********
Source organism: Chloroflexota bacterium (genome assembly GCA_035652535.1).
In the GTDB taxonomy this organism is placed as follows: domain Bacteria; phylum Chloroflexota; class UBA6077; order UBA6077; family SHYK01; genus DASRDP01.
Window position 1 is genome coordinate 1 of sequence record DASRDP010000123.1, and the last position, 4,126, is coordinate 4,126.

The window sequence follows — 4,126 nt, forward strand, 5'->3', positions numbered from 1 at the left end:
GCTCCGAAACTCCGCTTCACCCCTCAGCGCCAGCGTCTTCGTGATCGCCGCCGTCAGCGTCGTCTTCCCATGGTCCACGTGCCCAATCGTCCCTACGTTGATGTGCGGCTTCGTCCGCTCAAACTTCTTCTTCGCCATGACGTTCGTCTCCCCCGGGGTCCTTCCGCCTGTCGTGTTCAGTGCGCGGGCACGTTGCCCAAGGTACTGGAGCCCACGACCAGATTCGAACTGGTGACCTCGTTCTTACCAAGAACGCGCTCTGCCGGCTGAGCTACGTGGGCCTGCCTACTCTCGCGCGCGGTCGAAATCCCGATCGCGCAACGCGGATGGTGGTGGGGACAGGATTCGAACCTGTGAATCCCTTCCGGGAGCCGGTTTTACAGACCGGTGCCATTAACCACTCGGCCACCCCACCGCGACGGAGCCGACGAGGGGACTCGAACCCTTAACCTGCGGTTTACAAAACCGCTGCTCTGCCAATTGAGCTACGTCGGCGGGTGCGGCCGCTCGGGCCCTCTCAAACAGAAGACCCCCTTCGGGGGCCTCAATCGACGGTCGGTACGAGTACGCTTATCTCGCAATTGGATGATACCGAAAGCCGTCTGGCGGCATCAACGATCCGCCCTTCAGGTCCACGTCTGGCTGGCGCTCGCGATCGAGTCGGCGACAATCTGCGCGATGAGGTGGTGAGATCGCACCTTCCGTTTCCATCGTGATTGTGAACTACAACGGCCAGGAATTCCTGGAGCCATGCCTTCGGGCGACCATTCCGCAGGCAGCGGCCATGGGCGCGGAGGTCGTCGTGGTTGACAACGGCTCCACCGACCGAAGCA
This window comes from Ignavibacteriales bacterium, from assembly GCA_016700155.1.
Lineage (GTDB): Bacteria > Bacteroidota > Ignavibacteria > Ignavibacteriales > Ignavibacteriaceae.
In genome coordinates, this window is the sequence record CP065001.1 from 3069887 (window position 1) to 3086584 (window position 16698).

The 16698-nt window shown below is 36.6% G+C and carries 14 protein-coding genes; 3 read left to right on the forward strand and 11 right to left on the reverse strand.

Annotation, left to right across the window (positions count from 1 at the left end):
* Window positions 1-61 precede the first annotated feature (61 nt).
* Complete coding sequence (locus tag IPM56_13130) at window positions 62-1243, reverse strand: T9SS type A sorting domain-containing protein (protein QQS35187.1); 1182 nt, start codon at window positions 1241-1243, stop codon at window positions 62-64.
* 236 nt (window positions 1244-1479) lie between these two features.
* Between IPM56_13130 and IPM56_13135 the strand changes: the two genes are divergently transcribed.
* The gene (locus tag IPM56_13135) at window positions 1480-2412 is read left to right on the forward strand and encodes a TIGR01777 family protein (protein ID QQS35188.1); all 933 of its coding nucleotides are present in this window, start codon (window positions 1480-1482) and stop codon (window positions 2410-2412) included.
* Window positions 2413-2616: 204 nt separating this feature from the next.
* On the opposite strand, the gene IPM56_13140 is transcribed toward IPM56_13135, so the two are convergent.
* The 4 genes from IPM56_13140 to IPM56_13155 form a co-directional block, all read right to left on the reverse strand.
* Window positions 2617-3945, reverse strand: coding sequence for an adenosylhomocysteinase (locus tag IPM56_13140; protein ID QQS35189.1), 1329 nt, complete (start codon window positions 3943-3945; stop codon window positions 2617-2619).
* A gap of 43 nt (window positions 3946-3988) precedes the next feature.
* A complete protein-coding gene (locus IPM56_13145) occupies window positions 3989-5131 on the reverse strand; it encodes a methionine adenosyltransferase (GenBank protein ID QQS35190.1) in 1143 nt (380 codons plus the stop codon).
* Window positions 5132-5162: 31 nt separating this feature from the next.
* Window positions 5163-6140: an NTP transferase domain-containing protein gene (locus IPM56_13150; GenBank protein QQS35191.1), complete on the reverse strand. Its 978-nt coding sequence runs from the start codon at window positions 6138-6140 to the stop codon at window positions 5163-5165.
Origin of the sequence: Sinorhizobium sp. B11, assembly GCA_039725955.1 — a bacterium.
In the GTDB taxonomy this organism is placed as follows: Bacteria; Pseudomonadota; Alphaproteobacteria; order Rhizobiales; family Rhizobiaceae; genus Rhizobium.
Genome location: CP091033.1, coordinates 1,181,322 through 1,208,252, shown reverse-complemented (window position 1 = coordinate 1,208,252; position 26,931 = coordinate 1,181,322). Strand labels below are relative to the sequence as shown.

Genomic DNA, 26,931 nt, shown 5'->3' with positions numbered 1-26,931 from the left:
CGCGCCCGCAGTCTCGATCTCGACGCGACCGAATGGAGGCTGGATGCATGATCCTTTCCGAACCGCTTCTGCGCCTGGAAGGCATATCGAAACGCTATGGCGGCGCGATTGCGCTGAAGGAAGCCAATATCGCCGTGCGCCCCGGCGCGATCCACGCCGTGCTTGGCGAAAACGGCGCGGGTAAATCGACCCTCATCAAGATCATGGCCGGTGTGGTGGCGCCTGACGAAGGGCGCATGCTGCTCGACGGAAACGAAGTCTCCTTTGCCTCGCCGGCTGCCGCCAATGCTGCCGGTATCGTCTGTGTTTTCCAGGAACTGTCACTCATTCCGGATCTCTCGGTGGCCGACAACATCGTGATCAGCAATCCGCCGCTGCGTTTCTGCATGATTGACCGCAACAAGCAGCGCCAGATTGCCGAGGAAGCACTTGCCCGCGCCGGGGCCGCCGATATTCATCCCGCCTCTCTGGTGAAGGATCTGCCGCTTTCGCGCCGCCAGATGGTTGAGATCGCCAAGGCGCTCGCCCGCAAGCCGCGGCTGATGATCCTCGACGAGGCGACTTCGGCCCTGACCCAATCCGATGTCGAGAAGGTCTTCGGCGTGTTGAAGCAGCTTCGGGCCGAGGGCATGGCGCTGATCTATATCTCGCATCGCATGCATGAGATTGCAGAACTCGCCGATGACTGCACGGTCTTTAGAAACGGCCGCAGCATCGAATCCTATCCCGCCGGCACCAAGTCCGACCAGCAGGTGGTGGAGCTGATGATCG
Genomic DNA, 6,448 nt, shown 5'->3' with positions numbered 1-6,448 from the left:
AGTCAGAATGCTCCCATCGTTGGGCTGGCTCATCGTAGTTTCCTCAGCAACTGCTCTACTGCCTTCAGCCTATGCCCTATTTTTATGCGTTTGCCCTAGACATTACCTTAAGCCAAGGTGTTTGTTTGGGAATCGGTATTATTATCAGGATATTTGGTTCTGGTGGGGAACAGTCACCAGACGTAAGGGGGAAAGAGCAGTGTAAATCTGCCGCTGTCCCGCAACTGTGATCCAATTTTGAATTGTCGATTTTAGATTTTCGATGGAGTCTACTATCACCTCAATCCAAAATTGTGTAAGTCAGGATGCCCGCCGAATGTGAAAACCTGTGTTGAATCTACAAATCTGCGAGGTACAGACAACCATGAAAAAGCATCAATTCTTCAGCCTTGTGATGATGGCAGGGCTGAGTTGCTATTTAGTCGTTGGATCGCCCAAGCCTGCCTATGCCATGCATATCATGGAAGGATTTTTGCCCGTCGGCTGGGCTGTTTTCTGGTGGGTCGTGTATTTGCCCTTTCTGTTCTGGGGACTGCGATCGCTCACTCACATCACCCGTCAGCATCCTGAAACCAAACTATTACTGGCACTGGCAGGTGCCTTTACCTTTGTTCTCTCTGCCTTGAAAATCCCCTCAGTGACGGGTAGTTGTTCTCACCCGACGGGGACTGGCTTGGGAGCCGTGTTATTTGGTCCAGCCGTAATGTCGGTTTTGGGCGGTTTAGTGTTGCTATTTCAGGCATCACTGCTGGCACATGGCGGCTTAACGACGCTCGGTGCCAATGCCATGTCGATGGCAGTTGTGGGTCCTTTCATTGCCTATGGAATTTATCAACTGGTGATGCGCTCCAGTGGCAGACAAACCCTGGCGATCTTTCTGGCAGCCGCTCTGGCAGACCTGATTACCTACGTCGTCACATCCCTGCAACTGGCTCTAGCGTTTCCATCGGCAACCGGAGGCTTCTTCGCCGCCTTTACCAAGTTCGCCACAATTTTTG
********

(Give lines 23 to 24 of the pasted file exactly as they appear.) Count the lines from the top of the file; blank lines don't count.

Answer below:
* Window positions 5163-6140: an NTP transferase domain-containing protein gene (locus IPM56_13150; GenBank protein QQS35191.1), complete on the reverse strand. Its 978-nt coding sequence runs from the start codon at window positions 6138-6140 to the stop codon at window positions 5163-5165.
Origin of the sequence: Sinorhizobium sp. B11, assembly GCA_039725955.1 — a bacterium.